Mary Meeker, Footers, and Fonts

Many folks are passing around the link to analyst Mark Meeker of Morgan Stanley’s new report that high-fives syndication technologies. I have to confess that while it was fine, and had some decent examples, it didn’t really do all that much for me, other than confirm what I already knew (and wrote about more colorfully in Harvard Business Review last June).

More interesting, at least to me, was what was contained in the largest font on every page. Not headers, not pictures –no, this:

In the footer of every page of Meeker’s 21-page report is the above disclosure. In reading the report it jumps out at least as much as does the body of the report itself. And not only that, but the 21-page report effectively ends on page 16, with most of the last four pages devoted to reasons why investors shouldn’t expect that anything in the report is anything other than whimsical.

What fun.

Related posts:

  1. Scandal watch update: Mary Meeker
  2. The Return of Mary Meeker
  3. Mary Meeker Strikes Again
  4. The Hot Product Hail-Mary
  5. The trouble with Mary

Comments

  1. C. Maoxian says:

    You obviously don’t read much Wall Street research… open any report from any firm and you’ll see more or less the same thing.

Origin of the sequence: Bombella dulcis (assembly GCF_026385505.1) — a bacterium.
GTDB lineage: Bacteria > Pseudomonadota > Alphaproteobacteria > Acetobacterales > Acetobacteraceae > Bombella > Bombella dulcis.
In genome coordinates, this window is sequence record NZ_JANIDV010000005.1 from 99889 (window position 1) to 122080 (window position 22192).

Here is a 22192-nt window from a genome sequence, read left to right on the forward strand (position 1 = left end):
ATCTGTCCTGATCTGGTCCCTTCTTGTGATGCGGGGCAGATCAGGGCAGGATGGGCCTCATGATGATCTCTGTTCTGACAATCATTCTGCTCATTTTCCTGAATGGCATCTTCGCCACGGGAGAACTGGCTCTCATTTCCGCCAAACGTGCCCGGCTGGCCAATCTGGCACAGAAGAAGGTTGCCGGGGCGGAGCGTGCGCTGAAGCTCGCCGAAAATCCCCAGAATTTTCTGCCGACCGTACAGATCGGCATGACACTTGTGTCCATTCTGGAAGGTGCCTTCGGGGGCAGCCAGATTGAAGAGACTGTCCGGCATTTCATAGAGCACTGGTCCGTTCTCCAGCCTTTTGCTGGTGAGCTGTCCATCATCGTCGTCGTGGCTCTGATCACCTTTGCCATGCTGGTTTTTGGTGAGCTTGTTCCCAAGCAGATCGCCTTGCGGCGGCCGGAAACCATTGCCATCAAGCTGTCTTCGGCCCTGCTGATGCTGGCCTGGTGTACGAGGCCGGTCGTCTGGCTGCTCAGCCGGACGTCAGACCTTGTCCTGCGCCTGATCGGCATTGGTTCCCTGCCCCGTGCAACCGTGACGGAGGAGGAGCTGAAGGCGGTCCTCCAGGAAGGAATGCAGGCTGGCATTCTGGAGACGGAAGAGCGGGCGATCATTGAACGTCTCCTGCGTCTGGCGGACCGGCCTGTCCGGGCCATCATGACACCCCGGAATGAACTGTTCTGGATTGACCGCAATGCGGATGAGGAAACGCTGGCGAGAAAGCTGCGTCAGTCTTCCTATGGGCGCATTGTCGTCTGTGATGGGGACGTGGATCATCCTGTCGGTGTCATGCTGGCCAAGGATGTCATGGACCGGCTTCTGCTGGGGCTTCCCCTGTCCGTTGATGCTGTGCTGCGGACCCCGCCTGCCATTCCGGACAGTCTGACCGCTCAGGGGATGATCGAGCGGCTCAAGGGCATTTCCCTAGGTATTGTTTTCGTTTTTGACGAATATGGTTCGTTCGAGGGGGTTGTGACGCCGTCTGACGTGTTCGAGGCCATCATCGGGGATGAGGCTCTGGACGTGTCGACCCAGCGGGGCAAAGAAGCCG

2. A Kim says:

    Could you provide a link with free access to your report in the Harvard Business Review? The current access is paid access.
    Keep up the good work!

  3. Paul K. says:

    Sadly, I do read a great deal of Wall Street research. It just struck me as entertaining how overly large the disclaimer was in the MS report …

  4. David Ascher says:

    Funny — I read your blog through an aggregator, and what I noticed today is that the new amazon ads that feedburner puts in your feed jump out _more_ than the content, and make me want to write a ‘deburner’ script, so I can defang the content.
    My take on advertising in blogs is as follows — if you put specific books on your blog, I’ll take them as recommendations, and I’m more likely to buy through you than through another channel because I want to encourage your publishing. In feeds, however, the ads aren’t recommendations — they’re just “related”, and they’re much more ‘in my face’. Making the feed that much closer to being qualified as noise, which is a shame.
    –david